Regarding viewing angle, the news is actually OK. For while black levels and colour response certainly do drop off in the usual way as you increase your viewing angle, the effect isn’t really dramatic until you get to a respectable 60 degrees or so off axis.
Black levels are a touch more problematic. The opening black and white sequence of Casino Royale on Blu-ray, for instance, certainly suffers a little grey clouding over the pitch-black corners of Bond’s target’s office, and I also detected a touch of brightness ‘stepping’ caused by the dynamic backlight.
However, we are talking about a really very dark sequence here. With more ‘normal’ contrast levels to deal with, there’s certainly enough black level depth to deliver plenty of punch. Plus there’s usually enough shadow detail around to ensure dark scenes enjoy a sense of depth.
The Casino Royale Blu-ray is also handy for testing the 47LG7000’s motion handling – and again the TV is not found wanting. The combination of Real Cinema and Tru-Motion gives images good fluidity and clarity, especially during camera pans. And provided you’ve kept TruMotion to its Low level again, this fluidity isn’t troubled by distracting processing side effects badly enough to prevent you appreciating its benefits.
As with the vast majority of LG’s current flat TV range, the 47LG7000 uses an invisible speaker system tuned by audio guru Mark Levinson. And actually this system works rather better on the 47LG7000 than we’ve heard it sound on the brand’s smaller TVs, presumably thanks simply to the greater chassis area it has to work with. There’s still a bit of a bass shortage, and treble clarity could be better but the soundstage definitely sounds more involving and widespread. Also a provided Clear Voice system does an uncanny job of keeping dialogue to the fore even if the rest of the soundstage becomes a bit ‘muddy’ during an action sequence.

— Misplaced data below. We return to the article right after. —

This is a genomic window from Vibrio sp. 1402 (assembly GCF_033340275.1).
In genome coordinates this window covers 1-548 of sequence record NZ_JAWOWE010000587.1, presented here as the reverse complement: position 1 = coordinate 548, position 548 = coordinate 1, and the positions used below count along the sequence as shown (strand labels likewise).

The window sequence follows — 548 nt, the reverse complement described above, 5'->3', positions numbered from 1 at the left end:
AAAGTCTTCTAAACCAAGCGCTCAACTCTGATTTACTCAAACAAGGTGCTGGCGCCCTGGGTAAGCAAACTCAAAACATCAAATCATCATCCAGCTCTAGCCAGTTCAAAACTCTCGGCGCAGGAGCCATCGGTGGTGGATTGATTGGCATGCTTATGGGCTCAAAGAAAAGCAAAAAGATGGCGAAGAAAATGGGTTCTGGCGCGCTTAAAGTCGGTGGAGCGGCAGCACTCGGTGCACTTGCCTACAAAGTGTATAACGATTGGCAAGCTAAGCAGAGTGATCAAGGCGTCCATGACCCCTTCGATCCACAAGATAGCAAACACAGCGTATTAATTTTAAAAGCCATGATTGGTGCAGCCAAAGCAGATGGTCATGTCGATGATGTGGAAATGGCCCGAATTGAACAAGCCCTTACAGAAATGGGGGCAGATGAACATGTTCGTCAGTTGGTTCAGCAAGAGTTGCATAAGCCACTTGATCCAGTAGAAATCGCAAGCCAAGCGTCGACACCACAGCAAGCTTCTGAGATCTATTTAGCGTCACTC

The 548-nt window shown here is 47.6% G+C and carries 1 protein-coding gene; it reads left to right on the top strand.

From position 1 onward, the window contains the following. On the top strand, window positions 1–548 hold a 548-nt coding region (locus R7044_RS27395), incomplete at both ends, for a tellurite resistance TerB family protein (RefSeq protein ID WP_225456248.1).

LG has been doing nicely on the design and price fronts in recent times, but has struggled to keep up with the Joneses when it comes to TV picture quality. Thankfully the 47LG7000 goes a long way towards putting that right.
We’ve got our hands on this one so hot of the presses that we can’t also confirm just how good value it is, as nobody is selling it yet! But LG’s history of aggressive pricing makes us pretty confident that it might well end up more affordable than you might expect…
As soon as we have a price, by the way, we’ll update this story accordingly, so if you’re interested in the set, keep popping back to this review and checking out the price and supplier sections at the top.